12. 12. 1/6/2013 * Orange Honeysuckle – Lonicera ciliosa * Orange Honeysuckle – Lonicera ciliosa © 2008 Matt Below http://biology.burke.washington.edu/herbarium/imagecollection.php?Genus=Lonicera&Species=ciliosa © Project SOUND © Project SOUND * Orange Honeysuckle – Lonicera ciliosa Orange Honeysuckle - a twining vine  A plant of the Pacific Northwest – British Columbia to Northern CA and  Size: east to Montana  to 15+ ft long  North slopes and creek and river  Growth form: banks, mostly in moist forested areas  Semi-woody vine/climbing shrub  Creeping, trailing, climbing or twining habit – usually grows http://www.rainyside.com/features/plant_gallery/nativeplants/Lonicera_ciliosa.html through other plantshttp://ucjeps.berkeley.edu/cgi-bin/get_JM_treatment.pl?2874,2877,2879  Old vines can kill trees – kind of like a boa constrictor  Foliage:  Medium to dark green, paired simple leaves  Winter deciduous  Roots: trailing stems will root http://biology.burke.washington.edu/herbarium/imagecollection.php?Genus=Lonicera&Species=ciliosa © Project SOUND Gary A. Monroe @ USDA-NRCS PLANTS Database where they touch the©ground Project SOUND http://biology.burke.washington.edu/herbarium/imagecollection.php?Genus=Lonicera&Species=ciliosa 12
  13. 13. 1/6/2013 Flowers are fantastic Orange Honeysuckle is for shady gardens…  Blooms: in spring - usually May-  Soils: June in our area  Texture: just about any  pH: any including slightly acidic  Flowers: (under pines, firs)  Usually red-orange; may be more yellow-orange  Light: light shade to quite shady;  Trumpet-shape – typical of this is a forest plant the Honeysuckles  Water:  In very showy clusters – this plant is a show-stopper in  Winter: can take some flooding bloom  Summer: likes moist soil – Zone  Hummingbirds love them!! 2-3 or even 3  Berries:  Fertilizer: likes organic amendments/ richer soils © 1997 John Game  Other: cannot take heat http://biology.burke.washington.edu/herbarium/imagecollection.php?Genus=Lonicera&Species=ciliosa © Project SOUND © Project SOUND http://www.rainyside.com/features/plant_gallery/nativeplants/Lonicera_ciliosa.html Orange Honeysuckle lights up dark corners of the garden For garden vines, use  As an attractive pot plant a native alternative…  In a woodsy garden – like many of our ‘mature’ gardens  Sprawling over a wall or fence  As a groundcover under trees that need regular water  Any other place that is http://biology.burke.washington.edu/herbarium/imagecollection.php?Genus=Lonicera&Sp shady and gets a little ecies=ciliosa Cape Honeysuckle - Tecomaria capensis regular water Native to Australia Orange Honeysuckle – Lonicera ciliosahttp://www.botany.hawaii.edu/faculty/carr/ofp/lon_cil.htm © Project SOUND © Project SOUND 13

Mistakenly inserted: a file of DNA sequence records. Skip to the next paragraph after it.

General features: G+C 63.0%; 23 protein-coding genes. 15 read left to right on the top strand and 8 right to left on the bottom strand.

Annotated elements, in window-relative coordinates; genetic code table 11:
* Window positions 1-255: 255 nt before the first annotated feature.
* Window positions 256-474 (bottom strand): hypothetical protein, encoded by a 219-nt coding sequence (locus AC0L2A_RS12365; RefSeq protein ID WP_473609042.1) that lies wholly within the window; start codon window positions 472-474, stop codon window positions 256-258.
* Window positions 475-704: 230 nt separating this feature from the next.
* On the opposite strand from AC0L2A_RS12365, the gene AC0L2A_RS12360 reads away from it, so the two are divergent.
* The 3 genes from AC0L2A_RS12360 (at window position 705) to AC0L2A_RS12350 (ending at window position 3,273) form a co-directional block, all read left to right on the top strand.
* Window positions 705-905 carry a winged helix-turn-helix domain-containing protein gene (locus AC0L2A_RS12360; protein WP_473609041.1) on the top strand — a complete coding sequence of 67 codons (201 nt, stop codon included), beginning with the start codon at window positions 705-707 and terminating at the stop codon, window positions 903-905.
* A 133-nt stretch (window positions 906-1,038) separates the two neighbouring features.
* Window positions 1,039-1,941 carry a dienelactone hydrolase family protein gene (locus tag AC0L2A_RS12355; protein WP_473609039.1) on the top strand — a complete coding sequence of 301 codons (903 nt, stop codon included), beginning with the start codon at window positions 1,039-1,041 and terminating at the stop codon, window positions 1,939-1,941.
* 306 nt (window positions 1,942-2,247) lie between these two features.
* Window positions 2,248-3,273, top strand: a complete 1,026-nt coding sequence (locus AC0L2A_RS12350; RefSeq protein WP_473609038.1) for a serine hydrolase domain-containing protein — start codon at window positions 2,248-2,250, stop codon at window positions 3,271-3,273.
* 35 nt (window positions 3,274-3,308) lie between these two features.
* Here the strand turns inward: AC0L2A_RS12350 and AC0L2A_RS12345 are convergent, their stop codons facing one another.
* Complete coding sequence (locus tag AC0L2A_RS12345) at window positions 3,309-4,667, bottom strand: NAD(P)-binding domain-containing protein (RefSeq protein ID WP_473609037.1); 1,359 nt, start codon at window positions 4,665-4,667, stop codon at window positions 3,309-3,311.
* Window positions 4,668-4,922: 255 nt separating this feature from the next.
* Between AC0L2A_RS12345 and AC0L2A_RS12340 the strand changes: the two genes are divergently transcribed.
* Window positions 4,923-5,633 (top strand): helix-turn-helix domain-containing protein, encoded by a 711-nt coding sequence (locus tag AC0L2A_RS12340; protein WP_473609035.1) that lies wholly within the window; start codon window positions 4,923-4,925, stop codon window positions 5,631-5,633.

14. 14. 1/6/2013 ‘Hate it with a Passion’ vine  Throughout the United States and Canada, many other invasive species of vines are choking out native vegetation and harming wildlife.  Some nurseries still sell several of these villains—such as oriental bittersweet, porcelain berry, English ivy and Chinese wisteria—to unsuspecting gardeners.  Most botanists believe that you can help keep this ecological nightmare from getting any worse by planting only native vines.  In the process, you will add eye- catching, flowering plants to your Don’t plant it – the Gulf Fritillaries will yard that will help you attract birds, butterflies, bees, moths and even get by just fineEnglish Ivy – Gardena some small mammals.Willows Wetland Preserve © Project SOUND © Project SOUND Invasive alien vines –DO NOT PLANT Alien Honeysuckles – the “bad boys” of  Japanese Honeysuckle - Lonicera invasive vines japonica  Cape ivy - Delairea odorata (Senecio mikanioides)  Japanese Honeysuckle - Lonicera japonica  English ivy, Algerian ivy - Hedera helix & H. canariensis  Amur Honeysuckle - Lonicera maackii Cape Ivy  Bridal creeper - Asparagus asparagoides  Blue Morning-glory - Ipomoea indica  Very invasive- remove by cutting, flaming, or burning  Chinese Creeper; ‘Mile-a-minute’ the plant to root level and vine -Mikania micrantha repeating on two-week increments until nutrient  Passion Vines - Passiflora species reserves in the roots are depleted  Nasturtium - Tropaeolum majus Bridal Creeper © Project SOUND © Project SOUND 14
  15. 15. 1/6/2013 California honeysuckles are not Arches can add mystery – aggressive vigorous vines… and increase the ‘size’ - of small gardens  It’s the non-native species that completely engulfing chain link fences – and give our native species a bad reputation.  CA native species tend to be more like open shrubs that couldnt quite stand up on their own and needed to hold onto a few of their neighbors. http://www.flickr.com/photos/lovedaylemon/3710741760/ © Project SOUND © Project SOUNDOur two locally native Honeysuckles Pink Honeysuckle – Lonicera hispidula var. vacillans Purple (Pink) Honeysuckle Lonicera hispidula var. vacillans Santa Barbara & Southern Honeysuckles Lonicera subspicata vars. denudata & subspicata © 2001 Steven Thorsted © Project SOUND © Project SOUND 15